“It was 14 months of working with Cork County Council and trying to get them satisfied enough with our method of exhuming her and separating her to then take her home again.
“Work started at about 3.45am. I was able to walk up to the graveyard. Gentlemen were already putting up fencing and tarps at 3.50am.
“Once our team had gotten into place, we were then able to start digging, everything was done by hand. My team did an amazing job of being professional and extremely careful and respectful.
“Members of the HSE and Cork County Council were there. We had wonderful help from An Garda Síochána.
“It took about three hours of the gentlemen digging by hand to bring the coffin up. The coffin was slightly concaved in due to soil and water. There was a barrier up the whole time so you couldn’t see anything but it was nerve-wracking down there because a number of variables could have gone wrong. But thankfully they took the time and once they had a purchase on the coffin, they were able to place the coffin into a shell coffin and bring that to the facility that was used to separate Clarissa.
“Once the anthropologist went through his steps of identifying Clarissa, he then just carefully separated her and put her in her own coffin.”
A plaque to commemorate Clarissa has been laid this week at Audley Cove, the place she loved most to play and where she was tragically killed.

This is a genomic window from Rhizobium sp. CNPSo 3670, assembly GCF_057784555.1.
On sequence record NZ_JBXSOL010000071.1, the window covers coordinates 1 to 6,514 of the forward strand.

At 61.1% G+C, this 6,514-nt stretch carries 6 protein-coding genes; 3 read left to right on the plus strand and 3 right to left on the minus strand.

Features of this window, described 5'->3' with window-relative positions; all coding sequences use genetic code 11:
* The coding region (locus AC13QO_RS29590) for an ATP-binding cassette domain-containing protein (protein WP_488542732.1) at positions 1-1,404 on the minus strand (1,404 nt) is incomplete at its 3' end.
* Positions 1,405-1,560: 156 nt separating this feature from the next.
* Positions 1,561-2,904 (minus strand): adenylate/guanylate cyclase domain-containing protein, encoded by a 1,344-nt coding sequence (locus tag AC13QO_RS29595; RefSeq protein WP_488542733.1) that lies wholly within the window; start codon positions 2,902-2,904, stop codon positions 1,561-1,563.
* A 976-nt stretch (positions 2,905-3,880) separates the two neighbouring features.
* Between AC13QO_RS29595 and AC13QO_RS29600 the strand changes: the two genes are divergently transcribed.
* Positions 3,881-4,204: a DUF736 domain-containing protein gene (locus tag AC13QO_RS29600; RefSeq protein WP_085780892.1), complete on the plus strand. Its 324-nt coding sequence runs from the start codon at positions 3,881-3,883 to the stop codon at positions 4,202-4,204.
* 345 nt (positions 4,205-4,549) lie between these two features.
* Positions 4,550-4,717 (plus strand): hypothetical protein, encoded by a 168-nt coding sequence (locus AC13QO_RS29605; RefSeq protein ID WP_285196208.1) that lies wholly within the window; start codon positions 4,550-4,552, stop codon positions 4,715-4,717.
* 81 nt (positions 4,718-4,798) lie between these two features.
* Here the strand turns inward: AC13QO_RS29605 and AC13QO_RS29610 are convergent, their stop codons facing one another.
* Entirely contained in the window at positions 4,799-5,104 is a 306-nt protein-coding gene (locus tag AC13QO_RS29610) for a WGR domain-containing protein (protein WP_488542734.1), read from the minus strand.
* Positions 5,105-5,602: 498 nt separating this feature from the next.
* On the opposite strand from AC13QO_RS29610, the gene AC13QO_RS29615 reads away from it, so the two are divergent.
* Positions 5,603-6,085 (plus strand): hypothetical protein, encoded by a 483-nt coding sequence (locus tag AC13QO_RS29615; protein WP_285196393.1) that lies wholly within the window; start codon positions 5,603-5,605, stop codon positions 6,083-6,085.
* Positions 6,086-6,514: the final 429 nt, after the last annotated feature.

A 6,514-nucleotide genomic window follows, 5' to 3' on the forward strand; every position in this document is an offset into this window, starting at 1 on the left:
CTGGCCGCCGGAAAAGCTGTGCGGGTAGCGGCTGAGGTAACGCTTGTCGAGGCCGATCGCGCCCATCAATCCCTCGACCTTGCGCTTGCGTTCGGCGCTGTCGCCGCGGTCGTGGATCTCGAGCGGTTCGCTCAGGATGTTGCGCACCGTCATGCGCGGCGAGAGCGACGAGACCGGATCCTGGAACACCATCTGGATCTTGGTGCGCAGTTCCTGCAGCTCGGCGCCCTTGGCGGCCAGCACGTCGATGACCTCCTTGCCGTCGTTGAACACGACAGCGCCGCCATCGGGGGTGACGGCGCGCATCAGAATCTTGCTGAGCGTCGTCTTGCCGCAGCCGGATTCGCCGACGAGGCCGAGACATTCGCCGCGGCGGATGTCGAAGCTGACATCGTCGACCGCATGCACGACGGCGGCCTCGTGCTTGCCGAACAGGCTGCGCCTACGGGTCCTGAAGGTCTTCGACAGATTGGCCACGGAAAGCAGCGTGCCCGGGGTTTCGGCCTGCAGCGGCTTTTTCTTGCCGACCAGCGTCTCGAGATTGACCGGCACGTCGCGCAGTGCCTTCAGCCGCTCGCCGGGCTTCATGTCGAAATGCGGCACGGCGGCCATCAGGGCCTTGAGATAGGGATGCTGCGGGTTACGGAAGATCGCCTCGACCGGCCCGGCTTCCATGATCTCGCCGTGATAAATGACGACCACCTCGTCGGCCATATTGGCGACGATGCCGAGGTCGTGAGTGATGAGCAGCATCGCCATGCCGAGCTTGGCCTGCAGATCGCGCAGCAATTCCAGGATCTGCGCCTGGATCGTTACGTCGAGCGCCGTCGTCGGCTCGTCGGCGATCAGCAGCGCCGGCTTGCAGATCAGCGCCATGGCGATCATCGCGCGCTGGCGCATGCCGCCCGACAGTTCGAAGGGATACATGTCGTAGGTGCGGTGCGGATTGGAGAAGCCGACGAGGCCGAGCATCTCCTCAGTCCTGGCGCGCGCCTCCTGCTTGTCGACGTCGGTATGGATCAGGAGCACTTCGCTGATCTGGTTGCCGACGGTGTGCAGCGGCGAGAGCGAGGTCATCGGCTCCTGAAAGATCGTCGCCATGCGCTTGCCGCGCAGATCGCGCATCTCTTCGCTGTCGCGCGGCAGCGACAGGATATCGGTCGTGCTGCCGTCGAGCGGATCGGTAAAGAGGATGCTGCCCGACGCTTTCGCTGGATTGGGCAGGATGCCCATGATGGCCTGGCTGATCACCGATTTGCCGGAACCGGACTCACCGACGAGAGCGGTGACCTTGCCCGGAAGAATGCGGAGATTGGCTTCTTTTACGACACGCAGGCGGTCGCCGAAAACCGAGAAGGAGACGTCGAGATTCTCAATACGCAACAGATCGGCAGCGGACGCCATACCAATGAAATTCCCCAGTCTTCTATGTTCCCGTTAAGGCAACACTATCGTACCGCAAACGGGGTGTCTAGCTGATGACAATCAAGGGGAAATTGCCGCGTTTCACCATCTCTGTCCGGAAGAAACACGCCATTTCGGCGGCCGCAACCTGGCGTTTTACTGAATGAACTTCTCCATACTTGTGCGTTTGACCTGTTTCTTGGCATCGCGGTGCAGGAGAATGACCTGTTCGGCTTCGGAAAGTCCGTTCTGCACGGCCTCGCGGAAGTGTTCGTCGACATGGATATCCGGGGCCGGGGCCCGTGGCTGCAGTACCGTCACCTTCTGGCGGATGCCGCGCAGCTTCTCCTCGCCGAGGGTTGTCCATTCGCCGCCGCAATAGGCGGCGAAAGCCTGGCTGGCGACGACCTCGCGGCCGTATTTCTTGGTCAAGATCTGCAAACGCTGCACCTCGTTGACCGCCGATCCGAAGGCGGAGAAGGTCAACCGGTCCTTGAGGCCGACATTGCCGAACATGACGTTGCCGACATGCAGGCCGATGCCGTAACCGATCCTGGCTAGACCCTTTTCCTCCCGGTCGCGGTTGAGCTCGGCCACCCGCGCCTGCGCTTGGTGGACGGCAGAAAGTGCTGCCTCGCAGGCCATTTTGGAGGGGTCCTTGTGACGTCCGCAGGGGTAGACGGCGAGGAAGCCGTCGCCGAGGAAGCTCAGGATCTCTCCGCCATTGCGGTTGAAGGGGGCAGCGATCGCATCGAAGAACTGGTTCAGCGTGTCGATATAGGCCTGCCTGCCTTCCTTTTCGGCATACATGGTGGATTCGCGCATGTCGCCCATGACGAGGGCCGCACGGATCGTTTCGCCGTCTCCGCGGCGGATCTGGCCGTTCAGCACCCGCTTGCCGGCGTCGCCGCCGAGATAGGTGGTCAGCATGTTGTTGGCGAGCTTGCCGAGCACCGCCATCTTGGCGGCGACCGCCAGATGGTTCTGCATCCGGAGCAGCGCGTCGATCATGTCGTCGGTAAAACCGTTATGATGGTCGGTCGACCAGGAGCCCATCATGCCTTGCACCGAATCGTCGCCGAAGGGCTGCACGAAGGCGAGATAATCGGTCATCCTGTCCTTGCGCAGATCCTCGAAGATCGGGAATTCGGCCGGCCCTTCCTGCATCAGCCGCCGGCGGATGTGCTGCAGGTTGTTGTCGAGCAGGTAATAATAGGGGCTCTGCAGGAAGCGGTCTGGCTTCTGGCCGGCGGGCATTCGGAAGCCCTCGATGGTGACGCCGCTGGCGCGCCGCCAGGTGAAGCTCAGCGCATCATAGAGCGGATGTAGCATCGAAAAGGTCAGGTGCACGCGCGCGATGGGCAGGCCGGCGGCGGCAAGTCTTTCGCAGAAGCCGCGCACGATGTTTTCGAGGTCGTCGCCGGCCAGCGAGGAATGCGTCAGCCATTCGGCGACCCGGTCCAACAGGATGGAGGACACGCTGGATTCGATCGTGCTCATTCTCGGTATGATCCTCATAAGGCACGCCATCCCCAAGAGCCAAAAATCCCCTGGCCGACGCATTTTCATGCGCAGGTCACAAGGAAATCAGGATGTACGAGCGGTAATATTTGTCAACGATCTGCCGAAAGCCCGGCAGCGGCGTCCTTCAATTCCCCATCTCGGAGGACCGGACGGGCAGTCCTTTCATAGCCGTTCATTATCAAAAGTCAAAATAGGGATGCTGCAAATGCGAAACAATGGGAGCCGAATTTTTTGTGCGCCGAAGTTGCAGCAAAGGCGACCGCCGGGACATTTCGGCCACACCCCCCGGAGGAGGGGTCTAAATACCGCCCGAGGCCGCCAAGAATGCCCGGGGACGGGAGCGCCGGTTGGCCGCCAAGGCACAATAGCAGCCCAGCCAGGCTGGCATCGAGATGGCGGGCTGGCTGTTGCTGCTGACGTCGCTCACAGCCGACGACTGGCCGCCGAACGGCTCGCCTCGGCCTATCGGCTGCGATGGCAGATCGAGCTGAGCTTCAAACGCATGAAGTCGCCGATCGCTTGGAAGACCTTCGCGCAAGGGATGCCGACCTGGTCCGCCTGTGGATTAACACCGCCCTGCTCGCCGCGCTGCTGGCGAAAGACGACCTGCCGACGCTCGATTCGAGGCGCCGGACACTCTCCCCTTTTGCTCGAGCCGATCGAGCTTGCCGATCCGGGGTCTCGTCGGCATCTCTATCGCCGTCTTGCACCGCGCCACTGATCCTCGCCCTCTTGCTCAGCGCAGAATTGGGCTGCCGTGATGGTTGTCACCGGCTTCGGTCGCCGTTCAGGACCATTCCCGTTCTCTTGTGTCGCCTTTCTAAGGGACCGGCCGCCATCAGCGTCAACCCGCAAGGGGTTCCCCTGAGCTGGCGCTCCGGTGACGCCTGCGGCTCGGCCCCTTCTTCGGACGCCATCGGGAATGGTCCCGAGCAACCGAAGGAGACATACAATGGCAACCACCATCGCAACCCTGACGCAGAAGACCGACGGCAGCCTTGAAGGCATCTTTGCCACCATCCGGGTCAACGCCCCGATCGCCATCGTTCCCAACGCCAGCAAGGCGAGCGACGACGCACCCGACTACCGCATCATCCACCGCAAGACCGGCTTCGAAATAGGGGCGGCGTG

The little ceramic angels and flowers that adorned her grave were to be placed by that plaque.
“Even though that’s where she passed, she still loved that place and I want there to be a memorial to her here,” Ms Saunders said.
Now that Ms Saunders can finally bring her daughter home with her to the US, she does not envision returning to West Cork unless her two young daughters want to visit in the future.
“I certainly have many friends here who have helped me tremendously along this path and who I love but I think that there’s too much of a negative history here for me to come back.
“If my little girls want to come when they get older, I would love to show them where their sister grew up. But, at least for the time being, I don’t think I’m going to come back to West Cork.”